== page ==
I was on a flight recently and you could barely get everyone on to the plane. The cost of an airline ticket has increased sharply because …of the price of gas. No one seemed to have canceled their plans on that trip. Of course, the teleconferencing and PDA industries are certainly seeing more money come their way. You've probably done it too - you fly out in the morning, fly home at night all for a two-hour meeting. That's just not an efficient use of resources and time.

Psychologists, Human Resources officers, and Pediatricians will tell you that if an action is not reprimanded then it is endorsed. If you tell your child not to eat candy before dinner but when they do you do nothing – then you are telling them that it’s accepted behavior. If you drive a car and complain about gas prices but still drive your car as much, you accept the behavior of those who set the fee.

Yes, I know we need our cars blah blah blah. I use mine too. There is no soap box here. I know a lot of people in the auto industry who are feeling the crunch. Our driving may not be diminishing but new car sales are on sharp decline. As much as we bitch and moan about what we put in our vehicles, we justify the costs somewhere in our heads by hanging on to the old car for a couple more years.

The Ford Motor Company this week announced an $8.67B loss this quarter.

It's good to know that the oil rich nations are not favored through the war effort and that the oil companies are no longer holding court at the next Washington shindig. Fill the tank and complain to everyone. We’re listening.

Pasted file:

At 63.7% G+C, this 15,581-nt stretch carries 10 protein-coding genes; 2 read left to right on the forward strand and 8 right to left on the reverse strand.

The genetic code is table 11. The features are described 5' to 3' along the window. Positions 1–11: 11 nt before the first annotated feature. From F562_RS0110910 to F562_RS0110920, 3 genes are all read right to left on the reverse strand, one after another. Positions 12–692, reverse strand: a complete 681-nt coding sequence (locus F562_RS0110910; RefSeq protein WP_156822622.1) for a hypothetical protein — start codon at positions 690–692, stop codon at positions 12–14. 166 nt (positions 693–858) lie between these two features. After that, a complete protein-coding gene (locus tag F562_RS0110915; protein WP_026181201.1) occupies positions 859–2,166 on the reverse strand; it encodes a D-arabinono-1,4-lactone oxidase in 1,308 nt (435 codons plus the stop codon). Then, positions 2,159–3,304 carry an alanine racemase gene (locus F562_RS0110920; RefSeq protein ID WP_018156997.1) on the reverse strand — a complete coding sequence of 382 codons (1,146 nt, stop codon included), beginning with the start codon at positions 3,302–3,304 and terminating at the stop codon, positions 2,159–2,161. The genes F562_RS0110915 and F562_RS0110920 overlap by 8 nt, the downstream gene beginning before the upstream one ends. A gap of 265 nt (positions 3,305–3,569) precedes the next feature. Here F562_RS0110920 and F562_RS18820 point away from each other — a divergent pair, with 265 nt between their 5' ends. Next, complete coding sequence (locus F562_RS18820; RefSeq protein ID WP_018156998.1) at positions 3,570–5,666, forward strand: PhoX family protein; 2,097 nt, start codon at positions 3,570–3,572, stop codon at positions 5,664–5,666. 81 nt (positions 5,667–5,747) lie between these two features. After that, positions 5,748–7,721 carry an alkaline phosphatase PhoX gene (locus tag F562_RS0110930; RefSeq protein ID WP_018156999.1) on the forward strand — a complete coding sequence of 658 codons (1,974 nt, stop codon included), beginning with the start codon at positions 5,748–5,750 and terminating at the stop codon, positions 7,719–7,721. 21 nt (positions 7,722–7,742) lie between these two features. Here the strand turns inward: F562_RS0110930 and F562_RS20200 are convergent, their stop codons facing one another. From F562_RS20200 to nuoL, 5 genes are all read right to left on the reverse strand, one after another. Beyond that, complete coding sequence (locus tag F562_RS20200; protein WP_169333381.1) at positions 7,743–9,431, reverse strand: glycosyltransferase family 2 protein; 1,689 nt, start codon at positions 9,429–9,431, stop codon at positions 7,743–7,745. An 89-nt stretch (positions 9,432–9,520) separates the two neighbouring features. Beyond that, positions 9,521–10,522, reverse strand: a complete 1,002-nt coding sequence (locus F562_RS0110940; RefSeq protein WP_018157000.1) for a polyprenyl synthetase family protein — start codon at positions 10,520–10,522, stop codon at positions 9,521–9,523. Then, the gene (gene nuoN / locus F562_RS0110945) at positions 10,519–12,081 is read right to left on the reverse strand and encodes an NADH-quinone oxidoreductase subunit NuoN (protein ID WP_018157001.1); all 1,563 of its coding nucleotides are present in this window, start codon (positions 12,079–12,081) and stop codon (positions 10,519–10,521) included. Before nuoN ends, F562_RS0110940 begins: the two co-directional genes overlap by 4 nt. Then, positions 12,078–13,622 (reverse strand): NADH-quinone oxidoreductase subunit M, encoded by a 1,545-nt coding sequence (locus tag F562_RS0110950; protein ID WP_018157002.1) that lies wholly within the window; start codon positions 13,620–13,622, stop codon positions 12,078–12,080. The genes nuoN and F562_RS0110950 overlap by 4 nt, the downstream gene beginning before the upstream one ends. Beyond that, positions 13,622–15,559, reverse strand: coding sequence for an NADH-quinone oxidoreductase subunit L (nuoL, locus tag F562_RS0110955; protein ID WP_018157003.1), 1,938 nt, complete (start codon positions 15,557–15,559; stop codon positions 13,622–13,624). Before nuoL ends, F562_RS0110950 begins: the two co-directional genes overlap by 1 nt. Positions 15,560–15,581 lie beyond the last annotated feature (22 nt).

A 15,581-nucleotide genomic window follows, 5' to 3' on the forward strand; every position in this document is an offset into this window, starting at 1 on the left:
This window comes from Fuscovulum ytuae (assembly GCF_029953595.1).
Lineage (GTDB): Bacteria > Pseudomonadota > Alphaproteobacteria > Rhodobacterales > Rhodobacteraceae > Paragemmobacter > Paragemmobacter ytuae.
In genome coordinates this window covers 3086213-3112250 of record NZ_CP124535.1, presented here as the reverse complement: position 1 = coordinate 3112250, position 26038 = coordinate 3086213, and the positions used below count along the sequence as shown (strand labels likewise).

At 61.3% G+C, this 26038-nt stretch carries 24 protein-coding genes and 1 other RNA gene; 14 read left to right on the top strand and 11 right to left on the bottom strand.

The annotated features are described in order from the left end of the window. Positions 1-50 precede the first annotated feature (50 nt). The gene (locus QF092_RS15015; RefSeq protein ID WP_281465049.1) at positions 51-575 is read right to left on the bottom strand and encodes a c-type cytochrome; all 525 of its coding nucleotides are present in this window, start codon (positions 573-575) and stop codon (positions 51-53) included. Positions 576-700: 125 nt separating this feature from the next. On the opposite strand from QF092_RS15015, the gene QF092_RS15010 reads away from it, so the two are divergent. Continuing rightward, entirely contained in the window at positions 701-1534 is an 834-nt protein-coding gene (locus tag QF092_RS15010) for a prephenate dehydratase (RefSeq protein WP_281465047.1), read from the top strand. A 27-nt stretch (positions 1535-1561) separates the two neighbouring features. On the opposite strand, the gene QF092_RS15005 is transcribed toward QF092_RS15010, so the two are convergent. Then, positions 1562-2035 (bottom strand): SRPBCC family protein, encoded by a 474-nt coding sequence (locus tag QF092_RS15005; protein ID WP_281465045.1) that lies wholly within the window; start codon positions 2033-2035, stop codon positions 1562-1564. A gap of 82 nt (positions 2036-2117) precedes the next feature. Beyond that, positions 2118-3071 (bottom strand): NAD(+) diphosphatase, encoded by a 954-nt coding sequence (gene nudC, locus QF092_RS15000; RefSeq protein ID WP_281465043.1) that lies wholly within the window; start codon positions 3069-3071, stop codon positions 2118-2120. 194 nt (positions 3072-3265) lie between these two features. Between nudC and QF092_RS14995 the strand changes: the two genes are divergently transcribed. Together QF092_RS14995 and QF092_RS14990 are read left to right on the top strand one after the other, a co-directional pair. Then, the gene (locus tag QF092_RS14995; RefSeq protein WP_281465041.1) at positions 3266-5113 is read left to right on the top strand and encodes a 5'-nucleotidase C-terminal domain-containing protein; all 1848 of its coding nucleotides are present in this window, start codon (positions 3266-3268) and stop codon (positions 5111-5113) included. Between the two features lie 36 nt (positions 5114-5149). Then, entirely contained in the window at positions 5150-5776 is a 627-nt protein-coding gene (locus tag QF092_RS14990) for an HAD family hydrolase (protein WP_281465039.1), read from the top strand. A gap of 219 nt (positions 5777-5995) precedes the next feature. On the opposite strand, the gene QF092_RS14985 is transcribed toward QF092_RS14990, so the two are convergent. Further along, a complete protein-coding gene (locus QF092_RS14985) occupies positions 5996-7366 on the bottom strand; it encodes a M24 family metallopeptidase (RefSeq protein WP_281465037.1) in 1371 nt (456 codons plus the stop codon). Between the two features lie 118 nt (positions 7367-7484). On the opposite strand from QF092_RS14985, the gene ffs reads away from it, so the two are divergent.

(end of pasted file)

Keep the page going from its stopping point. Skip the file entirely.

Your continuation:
July 22, 2008

Don’t Call Us

Radio stations are rated in a very archaic way. For as many as four times each year (less often in smaller markets) BBM in Canada or Arbitron in the U.S. contact potentially qualified participants via land lines then mail booklets or “diaries” to random households in each given market.

BBM or Arbitron then asks them to report radio tuning for a week. That’s right, every time you listen to radio – any station – you are supposed to keep record of that. Exact times. Exact station. Exact length of time.

Sounds easy? Sure thing.

If you are a participant in a particular survey, they then ask you to take your handwritten booklet and put it in an envelope, find a stamp, and put it in a mailbox.

That sounds cutting edge, doesn’t it?

With the daily increase of cell onlies, this ratings system grows more antiquated with very passing year.

Personal People Meters (PPMs) are being introduced in most major markets in North America this year, so some feel this will help. But again in order to be a participant, you need to receive unsolicited contact through a land line.

This isn’t an issue unique to radio. Telemarketing is a multi-billion dollar industry. Radio is just another interruption. And as of September, this practice will become increasingly more difficult to the marketing and survey industries.